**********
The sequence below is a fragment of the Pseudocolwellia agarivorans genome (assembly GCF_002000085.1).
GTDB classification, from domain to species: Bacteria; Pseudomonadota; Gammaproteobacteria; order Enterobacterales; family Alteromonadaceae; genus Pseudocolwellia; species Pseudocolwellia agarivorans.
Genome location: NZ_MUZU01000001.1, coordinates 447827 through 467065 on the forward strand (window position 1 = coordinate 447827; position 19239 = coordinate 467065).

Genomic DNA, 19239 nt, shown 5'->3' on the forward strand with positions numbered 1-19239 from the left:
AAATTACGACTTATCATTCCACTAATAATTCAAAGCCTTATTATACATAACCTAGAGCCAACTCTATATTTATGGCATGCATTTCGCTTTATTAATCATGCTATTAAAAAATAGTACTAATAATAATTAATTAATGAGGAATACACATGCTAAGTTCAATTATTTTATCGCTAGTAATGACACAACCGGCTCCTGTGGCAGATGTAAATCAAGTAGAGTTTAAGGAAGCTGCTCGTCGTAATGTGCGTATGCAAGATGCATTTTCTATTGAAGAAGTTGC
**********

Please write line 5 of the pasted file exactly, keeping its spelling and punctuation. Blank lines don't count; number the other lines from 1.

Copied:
AAATTACGACTTATCATTCCACTAATAATTCAAAGCCTTATTATACATAACCTAGAGCCAACTCTATATTTATGGCATGCATTTCGCTTTATTAATCATGCTATTAAAAAATAGTACTAATAATAATTAATTAATGAGGAATACACATGCTAAGTTCAATTATTTTATCGCTAGTAATGACACAACCGGCTCCTGTGGCAGATGTAAATCAAGTAGAGTTTAAGGAAGCTGCTCGTCGTAATGTGCGTATGCAAGATGCATTTTCTATTGAAGAAGTTGC